Sophomore Josh Ambrose pushed a button on a remote control and the red LED lights mounted outside the submarine blinked on and pulsed in alternating patterns. A jellyfish drifted by, its tentacles wriggling in the ocean current like a nightclub dancer. Several more jellies floated beyond.
"Squid disco!" said Tym Catterson, the pilot of the Antipodes, a small submarine operated by the OceanGate Foundation, an organization who's mission is to expand humanity's understanding of the world's oceans through exploration, education and outreach.
Josh grinned, and not just at the joke. The device he and several fellow students had created in Professor Steve Moore's marine robotics class had worked just as it was supposed to.
In the class, science and computer science majors learn electronics and robotics skills that will help them get jobs in an increasingly technology-oriented world. Each semester, the students take on a special project. One year they built a remotely-operated vehicle (ROV) for undersea exploration. Last year they built a robotic surfboard that could navigate using GPS.
This semester, the students had been working with OceanGate pilots and engineers to develop devices that would enhance the submarine's ability to conduct scientific research underwater. The problem they faced was how to operate devices outside the sub -- without drilling a hole in the vessel to run wires through.
Their solution was to use a TV remote to send infared signals through the window of the sub. Though it sounds simple, this solution wasn't as easy as it sounds. They had to test to see if the signal could pass through the three-inch-thick, dome-shaped, acrylic viewing window on Antipodes. And once it got through the window, the water would absorb the signal within an inch or two, so the receiver needed to be mounted close to the window -- and waterproof, and able to withstand the extreme pressure of 900-foot dives.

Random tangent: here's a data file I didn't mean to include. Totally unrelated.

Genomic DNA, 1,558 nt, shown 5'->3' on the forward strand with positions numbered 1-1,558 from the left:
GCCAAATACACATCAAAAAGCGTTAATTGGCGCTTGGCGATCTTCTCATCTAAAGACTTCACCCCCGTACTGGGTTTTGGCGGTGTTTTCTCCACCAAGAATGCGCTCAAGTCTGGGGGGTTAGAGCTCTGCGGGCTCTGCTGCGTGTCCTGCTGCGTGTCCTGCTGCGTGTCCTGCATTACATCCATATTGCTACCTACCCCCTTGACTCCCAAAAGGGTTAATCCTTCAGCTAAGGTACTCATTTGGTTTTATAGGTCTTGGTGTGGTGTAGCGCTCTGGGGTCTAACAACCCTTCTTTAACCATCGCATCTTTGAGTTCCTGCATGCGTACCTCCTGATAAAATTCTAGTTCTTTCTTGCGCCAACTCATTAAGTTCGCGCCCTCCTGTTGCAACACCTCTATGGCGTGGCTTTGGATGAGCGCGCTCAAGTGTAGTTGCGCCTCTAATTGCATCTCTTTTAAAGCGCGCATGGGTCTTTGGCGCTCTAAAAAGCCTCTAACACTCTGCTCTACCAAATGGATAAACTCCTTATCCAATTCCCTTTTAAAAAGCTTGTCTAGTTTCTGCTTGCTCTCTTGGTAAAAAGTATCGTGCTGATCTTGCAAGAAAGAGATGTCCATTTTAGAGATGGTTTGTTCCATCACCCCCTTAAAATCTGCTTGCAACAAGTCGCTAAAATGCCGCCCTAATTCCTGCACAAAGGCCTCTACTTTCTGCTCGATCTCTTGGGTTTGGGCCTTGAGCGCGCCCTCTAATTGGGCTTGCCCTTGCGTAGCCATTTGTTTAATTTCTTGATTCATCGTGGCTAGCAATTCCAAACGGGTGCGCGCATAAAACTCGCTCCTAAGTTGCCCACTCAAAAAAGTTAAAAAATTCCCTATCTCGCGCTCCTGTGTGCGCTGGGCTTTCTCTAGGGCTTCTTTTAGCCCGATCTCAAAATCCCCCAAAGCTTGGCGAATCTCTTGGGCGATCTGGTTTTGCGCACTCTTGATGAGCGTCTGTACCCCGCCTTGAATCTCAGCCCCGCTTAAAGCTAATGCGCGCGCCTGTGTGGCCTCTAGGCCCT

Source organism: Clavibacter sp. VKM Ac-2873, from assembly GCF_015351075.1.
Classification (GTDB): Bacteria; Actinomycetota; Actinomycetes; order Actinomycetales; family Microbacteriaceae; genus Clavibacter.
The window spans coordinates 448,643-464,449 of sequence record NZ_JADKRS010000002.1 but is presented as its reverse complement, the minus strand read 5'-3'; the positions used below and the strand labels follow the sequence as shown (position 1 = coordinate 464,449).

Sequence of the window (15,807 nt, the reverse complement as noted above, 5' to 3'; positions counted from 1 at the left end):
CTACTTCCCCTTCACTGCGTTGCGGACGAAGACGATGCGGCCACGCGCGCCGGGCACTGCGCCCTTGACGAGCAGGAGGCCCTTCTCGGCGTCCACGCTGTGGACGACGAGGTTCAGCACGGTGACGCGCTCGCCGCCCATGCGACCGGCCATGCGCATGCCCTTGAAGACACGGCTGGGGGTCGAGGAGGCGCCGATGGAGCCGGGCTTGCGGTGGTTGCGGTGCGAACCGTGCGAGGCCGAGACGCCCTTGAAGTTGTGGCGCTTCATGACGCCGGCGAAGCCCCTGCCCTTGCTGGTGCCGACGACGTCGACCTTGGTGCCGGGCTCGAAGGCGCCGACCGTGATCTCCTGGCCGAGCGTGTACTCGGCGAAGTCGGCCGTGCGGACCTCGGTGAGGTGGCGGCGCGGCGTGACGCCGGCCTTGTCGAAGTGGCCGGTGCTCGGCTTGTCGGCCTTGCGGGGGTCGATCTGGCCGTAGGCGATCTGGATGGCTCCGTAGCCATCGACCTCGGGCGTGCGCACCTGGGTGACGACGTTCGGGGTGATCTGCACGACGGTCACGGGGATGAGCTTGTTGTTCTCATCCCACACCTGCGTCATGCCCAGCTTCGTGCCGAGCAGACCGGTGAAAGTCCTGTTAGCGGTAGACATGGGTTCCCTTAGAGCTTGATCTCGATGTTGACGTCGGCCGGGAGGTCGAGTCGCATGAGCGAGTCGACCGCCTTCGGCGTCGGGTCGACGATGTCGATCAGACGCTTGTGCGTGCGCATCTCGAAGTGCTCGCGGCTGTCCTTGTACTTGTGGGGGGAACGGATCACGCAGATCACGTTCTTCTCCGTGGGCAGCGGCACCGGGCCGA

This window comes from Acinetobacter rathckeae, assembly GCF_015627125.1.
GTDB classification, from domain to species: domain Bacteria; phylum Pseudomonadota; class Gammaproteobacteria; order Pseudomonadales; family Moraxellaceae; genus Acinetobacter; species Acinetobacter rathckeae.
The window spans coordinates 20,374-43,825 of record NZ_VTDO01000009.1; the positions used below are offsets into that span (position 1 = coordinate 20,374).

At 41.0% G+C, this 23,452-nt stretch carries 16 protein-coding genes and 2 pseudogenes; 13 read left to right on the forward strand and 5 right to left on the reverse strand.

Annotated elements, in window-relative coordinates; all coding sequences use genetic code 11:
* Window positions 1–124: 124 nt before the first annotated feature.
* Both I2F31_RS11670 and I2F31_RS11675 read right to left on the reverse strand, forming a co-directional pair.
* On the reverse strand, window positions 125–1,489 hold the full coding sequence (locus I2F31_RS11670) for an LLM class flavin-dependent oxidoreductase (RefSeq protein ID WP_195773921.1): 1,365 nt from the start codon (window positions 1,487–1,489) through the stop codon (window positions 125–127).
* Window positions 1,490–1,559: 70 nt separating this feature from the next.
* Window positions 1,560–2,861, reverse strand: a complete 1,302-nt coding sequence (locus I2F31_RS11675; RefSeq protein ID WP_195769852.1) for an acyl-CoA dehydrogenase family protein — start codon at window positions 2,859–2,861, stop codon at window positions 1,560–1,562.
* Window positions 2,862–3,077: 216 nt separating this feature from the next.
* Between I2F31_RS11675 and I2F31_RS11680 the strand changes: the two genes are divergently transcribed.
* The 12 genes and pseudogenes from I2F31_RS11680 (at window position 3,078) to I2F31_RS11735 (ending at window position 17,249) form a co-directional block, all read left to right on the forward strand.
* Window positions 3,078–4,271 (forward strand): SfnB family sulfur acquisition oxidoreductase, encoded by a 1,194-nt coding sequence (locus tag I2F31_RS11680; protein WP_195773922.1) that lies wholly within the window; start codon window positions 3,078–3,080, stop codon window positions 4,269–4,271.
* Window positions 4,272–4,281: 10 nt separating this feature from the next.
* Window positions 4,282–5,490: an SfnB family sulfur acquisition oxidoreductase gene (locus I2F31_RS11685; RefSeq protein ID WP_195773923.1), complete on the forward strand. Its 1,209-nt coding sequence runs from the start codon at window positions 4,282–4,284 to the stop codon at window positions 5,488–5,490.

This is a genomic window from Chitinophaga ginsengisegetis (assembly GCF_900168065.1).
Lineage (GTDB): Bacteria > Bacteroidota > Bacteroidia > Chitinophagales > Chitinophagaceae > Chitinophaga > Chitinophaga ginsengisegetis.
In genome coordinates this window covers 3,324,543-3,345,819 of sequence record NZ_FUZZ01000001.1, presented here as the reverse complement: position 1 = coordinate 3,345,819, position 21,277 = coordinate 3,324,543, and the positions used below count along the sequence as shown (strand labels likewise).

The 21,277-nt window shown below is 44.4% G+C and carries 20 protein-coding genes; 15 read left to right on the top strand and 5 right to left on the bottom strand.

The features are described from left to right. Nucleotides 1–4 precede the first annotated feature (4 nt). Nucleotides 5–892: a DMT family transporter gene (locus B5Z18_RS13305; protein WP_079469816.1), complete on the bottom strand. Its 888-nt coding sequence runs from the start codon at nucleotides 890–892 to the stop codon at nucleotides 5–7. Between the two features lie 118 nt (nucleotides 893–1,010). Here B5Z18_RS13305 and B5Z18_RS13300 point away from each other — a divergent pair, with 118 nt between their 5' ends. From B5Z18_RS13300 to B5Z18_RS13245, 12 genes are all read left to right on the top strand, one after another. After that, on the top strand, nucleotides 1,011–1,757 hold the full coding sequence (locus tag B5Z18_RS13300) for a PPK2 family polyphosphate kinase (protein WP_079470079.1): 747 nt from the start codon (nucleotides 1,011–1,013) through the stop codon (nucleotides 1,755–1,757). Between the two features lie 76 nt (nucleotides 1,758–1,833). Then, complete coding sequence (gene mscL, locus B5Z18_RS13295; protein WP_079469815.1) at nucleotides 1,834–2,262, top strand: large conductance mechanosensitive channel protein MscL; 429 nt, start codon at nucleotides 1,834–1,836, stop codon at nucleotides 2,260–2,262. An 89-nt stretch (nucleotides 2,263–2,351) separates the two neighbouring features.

On Oct. 22, Josh and Professor Moore took their gadget to the undersea proving grounds. For the initial test, the remote would set off a blinking light display. Later, the device could be reprogrammed to operate two more student-built research tools: a mechanical gripper for deploying and recovering scientific instruments, and an automated gadget for collecting seawater samples at various depths and locations.
The Seattle-based crew of the Antipodes towed the sub out to the dive site, where they submerged amid a flurry of bubbles. Joining Josh and Professor Moore for the ride were two local school teachers, who were participating as part of OceanGate's educational outreach activities.
After successfully turning on the squid disco, Josh had the opportunity to pilot the sub and check out a sunken shipwreck, where they saw numerous rockfish and a young mola mola.
The following week, the gripper and water sampler were tested.
Due to a mechanical failure of the harbor crane, these devices had to be attached to the sub while it was in the water. Fortunately CSUMB's Scientific Diving Program came to the rescue. Dive Safety Officer Frank Degnan, in collaboration with the Harbor Master, authorized a dive to install the student's scientific instruments on the sub while it was docked in the marina. Professor Moore and student scientific diver Cortlen Hernandez donned wetsuits and spent an hour in the water mounting these instruments to the Antipodes.
The sub went out again, this time carrying Space Shuttle astronaut Scott Parazynski as a passenger, who witnessed another successful test of the equipment.
Professor Moore's class accomplished their mission to develop new research tools for the Antipodes and OceanGate Foundation. And the jellyfish swished their groove thangs.
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